Your Child's Brain in Week 81
You know that if you look out the window at the moon, your child will follow your gaze. You also know that if your toddler watches as you angrily reprimand her preschool sibling for grabbing a pack of matches, she will likely not touch the pack in front of you, either. (Who wants to be yelled at by Mom?)
But what if those matches are sitting on the coffee table next to the candle they're intended for, and your toddler notices that your eyes are focused on your magazine instead of her? Will she avoid the matches, or will she pick them up?
What the Research Shows
In one study, 18-month-olds sat on their mothers' laps while watching a researcher play with three novel toys, one at a time. Then another adult entered the room (we'll call her the "emoter") and yelled at the researcher for playing with one of the toys, as if it were a forbidden object.
After a short period of time, the emoter sat across the table from the child while the researcher offered each toy to the child. In trial after trial, the children eagerly played with the two toys that hadn't been objects of the emoter's wrath, but touched the forbidden toy only when the emoter gazed at a magazine. If the emoter looked toward the child, the child left the forbidden object alone.
Week 81 Brain Booster
At this young age, your child's limited reasoning skills and self-control keep her from realizing that even though you're reading a magazine or doing dishes, you're still keeping her behavior in mind—and you will look at her periodically to make sure she's not doing something you told her sibling (or cousin or neighbor-buddy) not to do.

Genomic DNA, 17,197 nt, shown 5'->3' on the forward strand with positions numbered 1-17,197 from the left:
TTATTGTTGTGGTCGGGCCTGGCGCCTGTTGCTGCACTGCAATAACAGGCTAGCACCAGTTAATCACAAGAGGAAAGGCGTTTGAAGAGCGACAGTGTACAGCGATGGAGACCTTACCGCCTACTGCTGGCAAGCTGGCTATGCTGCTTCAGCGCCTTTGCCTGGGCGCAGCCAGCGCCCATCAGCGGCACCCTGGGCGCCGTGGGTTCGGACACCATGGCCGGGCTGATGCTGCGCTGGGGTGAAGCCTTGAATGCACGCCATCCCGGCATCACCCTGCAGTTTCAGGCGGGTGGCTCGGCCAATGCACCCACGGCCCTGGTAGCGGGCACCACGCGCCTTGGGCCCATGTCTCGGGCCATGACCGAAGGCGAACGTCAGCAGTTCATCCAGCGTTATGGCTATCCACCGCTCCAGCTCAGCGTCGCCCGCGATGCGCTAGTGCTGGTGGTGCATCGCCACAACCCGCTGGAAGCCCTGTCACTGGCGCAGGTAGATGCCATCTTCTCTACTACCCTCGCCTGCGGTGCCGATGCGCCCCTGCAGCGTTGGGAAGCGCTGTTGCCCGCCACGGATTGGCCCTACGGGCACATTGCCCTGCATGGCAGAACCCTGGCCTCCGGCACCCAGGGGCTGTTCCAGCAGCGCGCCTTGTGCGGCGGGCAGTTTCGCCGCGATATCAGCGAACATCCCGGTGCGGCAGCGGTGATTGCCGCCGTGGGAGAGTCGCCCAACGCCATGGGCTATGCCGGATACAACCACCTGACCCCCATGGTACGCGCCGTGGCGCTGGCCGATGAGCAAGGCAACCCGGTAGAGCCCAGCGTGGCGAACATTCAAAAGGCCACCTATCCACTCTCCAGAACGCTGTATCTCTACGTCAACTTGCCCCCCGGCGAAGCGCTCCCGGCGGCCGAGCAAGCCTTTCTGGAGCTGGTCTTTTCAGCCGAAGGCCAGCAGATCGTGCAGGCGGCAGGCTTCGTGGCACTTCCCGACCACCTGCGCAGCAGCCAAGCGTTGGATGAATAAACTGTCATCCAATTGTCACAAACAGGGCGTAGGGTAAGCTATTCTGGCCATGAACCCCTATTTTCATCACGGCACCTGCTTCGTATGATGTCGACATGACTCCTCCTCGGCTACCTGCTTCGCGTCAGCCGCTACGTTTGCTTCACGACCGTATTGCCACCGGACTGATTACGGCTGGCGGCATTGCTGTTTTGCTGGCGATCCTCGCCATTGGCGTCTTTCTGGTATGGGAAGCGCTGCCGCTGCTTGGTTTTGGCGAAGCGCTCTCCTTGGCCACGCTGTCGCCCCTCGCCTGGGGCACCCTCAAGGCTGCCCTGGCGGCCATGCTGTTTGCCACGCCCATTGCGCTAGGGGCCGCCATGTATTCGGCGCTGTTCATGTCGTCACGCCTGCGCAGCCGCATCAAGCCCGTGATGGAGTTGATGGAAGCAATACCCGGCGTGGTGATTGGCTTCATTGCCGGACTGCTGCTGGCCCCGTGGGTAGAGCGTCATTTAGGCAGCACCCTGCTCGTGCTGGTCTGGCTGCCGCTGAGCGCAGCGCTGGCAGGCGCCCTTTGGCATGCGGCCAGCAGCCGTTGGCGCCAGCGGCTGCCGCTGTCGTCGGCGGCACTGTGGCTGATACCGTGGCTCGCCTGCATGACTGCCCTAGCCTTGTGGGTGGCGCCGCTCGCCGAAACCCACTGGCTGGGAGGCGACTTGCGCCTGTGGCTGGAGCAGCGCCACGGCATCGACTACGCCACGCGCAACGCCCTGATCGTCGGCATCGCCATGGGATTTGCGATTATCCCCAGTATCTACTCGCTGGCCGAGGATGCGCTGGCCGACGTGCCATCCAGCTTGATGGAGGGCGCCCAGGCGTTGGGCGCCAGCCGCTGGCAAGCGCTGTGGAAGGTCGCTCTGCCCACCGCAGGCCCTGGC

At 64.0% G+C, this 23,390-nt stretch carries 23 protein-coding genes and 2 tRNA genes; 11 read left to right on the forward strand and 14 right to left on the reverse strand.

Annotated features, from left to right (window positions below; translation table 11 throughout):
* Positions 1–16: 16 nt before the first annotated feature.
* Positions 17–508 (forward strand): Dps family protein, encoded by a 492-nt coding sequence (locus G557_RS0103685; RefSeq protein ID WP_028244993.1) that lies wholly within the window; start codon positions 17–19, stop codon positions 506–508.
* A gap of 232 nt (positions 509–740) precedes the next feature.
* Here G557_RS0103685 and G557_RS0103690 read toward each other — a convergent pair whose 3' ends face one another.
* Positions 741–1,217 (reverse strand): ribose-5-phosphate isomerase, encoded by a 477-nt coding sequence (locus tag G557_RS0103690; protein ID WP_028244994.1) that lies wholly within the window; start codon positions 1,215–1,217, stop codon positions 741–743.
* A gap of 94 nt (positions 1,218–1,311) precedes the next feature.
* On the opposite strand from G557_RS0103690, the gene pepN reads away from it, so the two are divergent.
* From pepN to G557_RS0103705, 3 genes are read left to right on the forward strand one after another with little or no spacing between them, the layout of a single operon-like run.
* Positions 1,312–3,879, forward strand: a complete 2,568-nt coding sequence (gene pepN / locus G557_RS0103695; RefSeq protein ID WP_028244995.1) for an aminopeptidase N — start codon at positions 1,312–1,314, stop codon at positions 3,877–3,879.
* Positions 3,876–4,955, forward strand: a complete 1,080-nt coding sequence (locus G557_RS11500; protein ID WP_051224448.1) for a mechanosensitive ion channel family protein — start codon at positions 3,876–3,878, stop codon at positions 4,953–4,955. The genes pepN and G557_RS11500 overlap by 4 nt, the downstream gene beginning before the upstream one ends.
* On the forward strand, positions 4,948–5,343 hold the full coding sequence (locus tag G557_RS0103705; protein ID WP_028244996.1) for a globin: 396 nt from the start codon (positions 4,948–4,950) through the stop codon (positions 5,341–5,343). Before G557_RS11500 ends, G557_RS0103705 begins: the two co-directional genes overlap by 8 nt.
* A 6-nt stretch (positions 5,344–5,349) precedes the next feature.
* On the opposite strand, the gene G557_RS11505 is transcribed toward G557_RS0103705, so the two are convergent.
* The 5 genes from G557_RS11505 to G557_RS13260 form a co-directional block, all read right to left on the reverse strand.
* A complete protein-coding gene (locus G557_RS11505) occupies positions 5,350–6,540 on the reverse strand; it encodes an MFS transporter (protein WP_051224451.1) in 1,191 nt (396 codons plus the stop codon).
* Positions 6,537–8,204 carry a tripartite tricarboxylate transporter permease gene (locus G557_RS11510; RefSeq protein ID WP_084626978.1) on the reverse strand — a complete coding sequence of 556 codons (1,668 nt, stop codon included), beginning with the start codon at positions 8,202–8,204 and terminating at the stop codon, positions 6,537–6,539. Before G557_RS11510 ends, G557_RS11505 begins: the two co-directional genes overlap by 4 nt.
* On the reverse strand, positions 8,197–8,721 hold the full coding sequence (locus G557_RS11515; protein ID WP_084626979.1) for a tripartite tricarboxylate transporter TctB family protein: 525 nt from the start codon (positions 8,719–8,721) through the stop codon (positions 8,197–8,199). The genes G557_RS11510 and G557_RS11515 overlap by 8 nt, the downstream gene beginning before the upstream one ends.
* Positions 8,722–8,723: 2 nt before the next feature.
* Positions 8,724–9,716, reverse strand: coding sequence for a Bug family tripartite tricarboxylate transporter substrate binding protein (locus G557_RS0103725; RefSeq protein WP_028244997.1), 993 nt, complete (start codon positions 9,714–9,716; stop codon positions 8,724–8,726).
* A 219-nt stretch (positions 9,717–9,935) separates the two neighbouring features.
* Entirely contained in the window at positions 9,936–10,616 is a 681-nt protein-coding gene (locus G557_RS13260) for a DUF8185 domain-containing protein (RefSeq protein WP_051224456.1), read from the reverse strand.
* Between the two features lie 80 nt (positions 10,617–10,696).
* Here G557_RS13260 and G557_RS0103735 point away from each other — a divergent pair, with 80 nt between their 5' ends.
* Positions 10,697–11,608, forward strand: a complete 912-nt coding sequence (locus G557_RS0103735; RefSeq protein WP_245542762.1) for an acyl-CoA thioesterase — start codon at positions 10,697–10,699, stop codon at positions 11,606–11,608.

Some toddlers, determined to satisfy their curiosity about a forbidden object, will sneak toward it when the parent's attention is diverted, or actually say to Mom or Dad, "Don't look at me." It's important to not take such behaviors personally ("She's defying me!") or make snap judgments ("My toddler is so sneaky!"). It's simply immature cognitive development at play. Not until about 24 months will your child begin to comply with your prohibitions even when you're not looking directly at her.
The bottom line? Your eagle-eyed days aren't over! For safety's sake, if a forbidden object is within your child's reach, watch her constantly—or better yet, remove the item.
Coming soon, look forward to: Week 82: Acquiring Language Quickly
Review the most recent accomplishments: Week 80: Applying Solutions from One Problem to Another
Curious about how else your toddler might be developing right now? Learn more about her clever brain and her growing body here: